The Fields Review
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Growing up is hard to do in any culture. But we’re talking about Dublin in the 1980s, where economic depression held the county in a bleak grip and the clergy still ruled with an ecclesiastical (albeit weakening) fist.

Kevin Maher’s first novel, The Fields, deftly captures this period of Irish history with all of the relevant pop culture references (listening to Bronski Beat or watching Valley of the Gwangi) and the spot-on character nuance (like “knacker” drinking in the fields, where the parents can’t catch yah) of a thirteen-year-old in 1980s working-class Dublin.

Our narrator, Jimmy Finnegan, lives in a suburb of Dublin city with his five sisters, the steady hand of his mother, and the stern personality of his dying father. Jimmy comes of age when he falls in love with neighborhood girl, Saidhbh Donohue (pronounced “Sive;” Irish names and spelling are a dyslexic’s nightmare). Saidhbh is four years older than Jimmy and on the verge of leaving secondary school. Unlike the average Dublin teenager—at least in my humble experience—Jimmy gets to experiment early with sex, until Saidhbh becomes pregnant. That’s only one storyline—enough for a whole novel in itself.

In another plot line, Jimmy is picked to be an altar boy (a very prestigious position for a young Catholic boy and his mother) by local priest Fr. O’Culigeen. Unfortunately, Fr. O’ Culigeen turns out to be a bit of a child molester and rapes Jimmy multiple times. Maher negotiates this plot line with an understated, pitch-black wit as Jimmy holds in this secret while in a relationship with Saidhbh.

In a third story line, Jimmy and Saidhbh head to visit his aunt in England, ostensibly to get an abortion (big no-no in the Ireland of the ‘80s), but they end up staying. Here, Saidhbh sinks into a dark depression while Jimmy gets work in a restaurant, acquires a group of flamboyantly gay friends, and finds connection with a “bingy bangy” hippy-dippy group of new age healers.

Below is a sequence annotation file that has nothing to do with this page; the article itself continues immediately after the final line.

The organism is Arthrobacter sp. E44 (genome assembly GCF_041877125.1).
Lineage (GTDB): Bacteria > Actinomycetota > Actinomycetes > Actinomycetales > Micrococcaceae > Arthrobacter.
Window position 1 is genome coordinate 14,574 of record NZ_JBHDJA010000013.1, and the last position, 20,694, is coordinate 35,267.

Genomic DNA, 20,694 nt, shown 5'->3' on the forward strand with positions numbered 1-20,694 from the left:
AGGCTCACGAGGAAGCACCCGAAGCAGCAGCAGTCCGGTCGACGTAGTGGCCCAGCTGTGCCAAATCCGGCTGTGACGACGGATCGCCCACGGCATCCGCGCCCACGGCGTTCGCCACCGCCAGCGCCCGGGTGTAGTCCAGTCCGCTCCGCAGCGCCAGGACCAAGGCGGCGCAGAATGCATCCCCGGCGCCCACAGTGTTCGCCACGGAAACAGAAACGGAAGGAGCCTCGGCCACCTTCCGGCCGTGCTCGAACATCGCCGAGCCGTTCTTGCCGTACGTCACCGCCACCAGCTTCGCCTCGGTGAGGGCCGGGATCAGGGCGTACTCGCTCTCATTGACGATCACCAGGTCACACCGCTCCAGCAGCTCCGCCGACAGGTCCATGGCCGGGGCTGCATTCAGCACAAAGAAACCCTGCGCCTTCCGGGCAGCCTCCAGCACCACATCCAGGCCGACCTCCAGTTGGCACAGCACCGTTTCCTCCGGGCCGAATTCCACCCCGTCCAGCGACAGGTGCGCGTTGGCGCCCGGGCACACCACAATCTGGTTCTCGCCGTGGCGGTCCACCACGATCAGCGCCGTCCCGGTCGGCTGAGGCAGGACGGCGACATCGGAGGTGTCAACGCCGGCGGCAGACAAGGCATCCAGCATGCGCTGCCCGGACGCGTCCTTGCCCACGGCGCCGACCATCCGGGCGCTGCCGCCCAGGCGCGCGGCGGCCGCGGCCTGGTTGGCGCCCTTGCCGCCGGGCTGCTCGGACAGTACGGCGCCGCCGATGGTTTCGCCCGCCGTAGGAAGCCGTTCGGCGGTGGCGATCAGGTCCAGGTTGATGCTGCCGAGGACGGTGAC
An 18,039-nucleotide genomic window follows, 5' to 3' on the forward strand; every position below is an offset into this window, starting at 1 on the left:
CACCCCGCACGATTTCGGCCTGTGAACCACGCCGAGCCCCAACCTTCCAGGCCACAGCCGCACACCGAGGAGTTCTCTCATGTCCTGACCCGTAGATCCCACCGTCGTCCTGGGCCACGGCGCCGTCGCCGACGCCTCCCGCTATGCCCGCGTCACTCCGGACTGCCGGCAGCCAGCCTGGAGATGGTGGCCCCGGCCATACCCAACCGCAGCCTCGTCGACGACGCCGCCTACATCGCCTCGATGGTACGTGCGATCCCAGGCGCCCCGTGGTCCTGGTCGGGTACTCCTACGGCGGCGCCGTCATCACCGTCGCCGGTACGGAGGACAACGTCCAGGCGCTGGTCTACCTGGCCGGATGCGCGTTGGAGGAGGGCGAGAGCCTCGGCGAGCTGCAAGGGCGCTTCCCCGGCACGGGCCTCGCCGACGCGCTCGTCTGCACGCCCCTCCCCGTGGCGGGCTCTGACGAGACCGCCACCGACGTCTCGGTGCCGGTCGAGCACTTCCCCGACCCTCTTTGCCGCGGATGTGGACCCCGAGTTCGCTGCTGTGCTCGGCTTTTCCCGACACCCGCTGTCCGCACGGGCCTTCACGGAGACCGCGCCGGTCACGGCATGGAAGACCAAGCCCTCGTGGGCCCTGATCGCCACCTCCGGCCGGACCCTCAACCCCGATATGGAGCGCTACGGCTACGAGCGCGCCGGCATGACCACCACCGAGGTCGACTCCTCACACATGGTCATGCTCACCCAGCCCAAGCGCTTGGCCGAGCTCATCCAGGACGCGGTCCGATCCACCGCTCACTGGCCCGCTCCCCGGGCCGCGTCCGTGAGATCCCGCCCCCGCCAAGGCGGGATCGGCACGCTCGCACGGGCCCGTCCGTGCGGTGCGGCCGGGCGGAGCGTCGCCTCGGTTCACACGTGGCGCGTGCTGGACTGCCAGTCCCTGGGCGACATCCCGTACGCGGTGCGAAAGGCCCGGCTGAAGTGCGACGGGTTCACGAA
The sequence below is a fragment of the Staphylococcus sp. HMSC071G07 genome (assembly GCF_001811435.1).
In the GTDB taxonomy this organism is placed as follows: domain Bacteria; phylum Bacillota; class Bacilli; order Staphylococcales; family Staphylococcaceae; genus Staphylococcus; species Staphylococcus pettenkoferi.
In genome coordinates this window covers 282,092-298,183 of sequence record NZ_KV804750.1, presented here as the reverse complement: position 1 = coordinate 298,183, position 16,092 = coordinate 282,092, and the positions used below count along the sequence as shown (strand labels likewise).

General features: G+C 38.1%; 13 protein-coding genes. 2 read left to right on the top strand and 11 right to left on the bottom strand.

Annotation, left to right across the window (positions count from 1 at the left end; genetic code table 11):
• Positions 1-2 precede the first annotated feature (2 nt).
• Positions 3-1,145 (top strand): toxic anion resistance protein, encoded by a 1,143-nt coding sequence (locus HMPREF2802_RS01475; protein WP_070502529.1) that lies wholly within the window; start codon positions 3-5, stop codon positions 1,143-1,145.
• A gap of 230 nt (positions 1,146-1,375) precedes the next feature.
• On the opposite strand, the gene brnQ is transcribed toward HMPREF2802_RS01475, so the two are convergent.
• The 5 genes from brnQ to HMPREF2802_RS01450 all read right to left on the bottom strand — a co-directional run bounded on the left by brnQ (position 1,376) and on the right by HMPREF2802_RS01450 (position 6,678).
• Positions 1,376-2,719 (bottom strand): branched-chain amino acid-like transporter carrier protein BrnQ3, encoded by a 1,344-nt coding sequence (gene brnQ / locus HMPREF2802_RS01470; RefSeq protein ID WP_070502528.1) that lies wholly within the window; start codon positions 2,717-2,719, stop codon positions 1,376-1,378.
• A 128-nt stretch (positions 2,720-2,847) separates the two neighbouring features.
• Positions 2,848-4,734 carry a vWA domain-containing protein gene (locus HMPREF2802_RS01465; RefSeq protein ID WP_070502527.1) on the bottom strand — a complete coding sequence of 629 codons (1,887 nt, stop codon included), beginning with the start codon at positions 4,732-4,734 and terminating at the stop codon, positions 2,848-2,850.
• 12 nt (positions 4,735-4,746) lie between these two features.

If all of this plot jumping sounds unfocused...well, unfortunately, it is. While I love the narrator and his humor, the overall story lacks stability and toward the end ventures into the absurd: Jimmy becomes a master spiritual healer in mere weeks, at the ripe old age of 14. Jimmy’s spiritual maturity is out of sync with his emotional maturity and simply feels awkwardly out of place in the novel (yes, he miraculously cures the family’s dying dog at the beginning of the story, but this magical contrivance doesn’t appear again until the trip to London). I have nothing against absurdity, but the tone needs to feel organic from the get-go. I need to know the world I’m entering. Inserting magic realism (I don’t know if this is what Maher is going for) feels like a cheat.

Nevertheless, Maher gives Jimmy Finnegan an original voice, eschewing quotation marks and melding the dialogue into Jimmy’s first-person narrative in a way that feels both organic and unselfconscious (everyone wants to be James Joyce). Shot through with both a distinctive sense of Irish understatement and self-effacing black humor, Maher’s Finnegan—at least as a character—rivals both Jimmy Rabbitte and Henry Smart from Roddy Doyle’s Barrytown trilogy and A Star Called Henry, respectively.

Mahar’s novel is better as a whole than the sum if its parts. If you can see past the unevenness of the plot, then be prepared for a humorous and dramatic journey from a fresh point of view. I only hope we get to see Jimmy Finnegan in another, less cluttered adventure, where he and Maher will continue to come of age.

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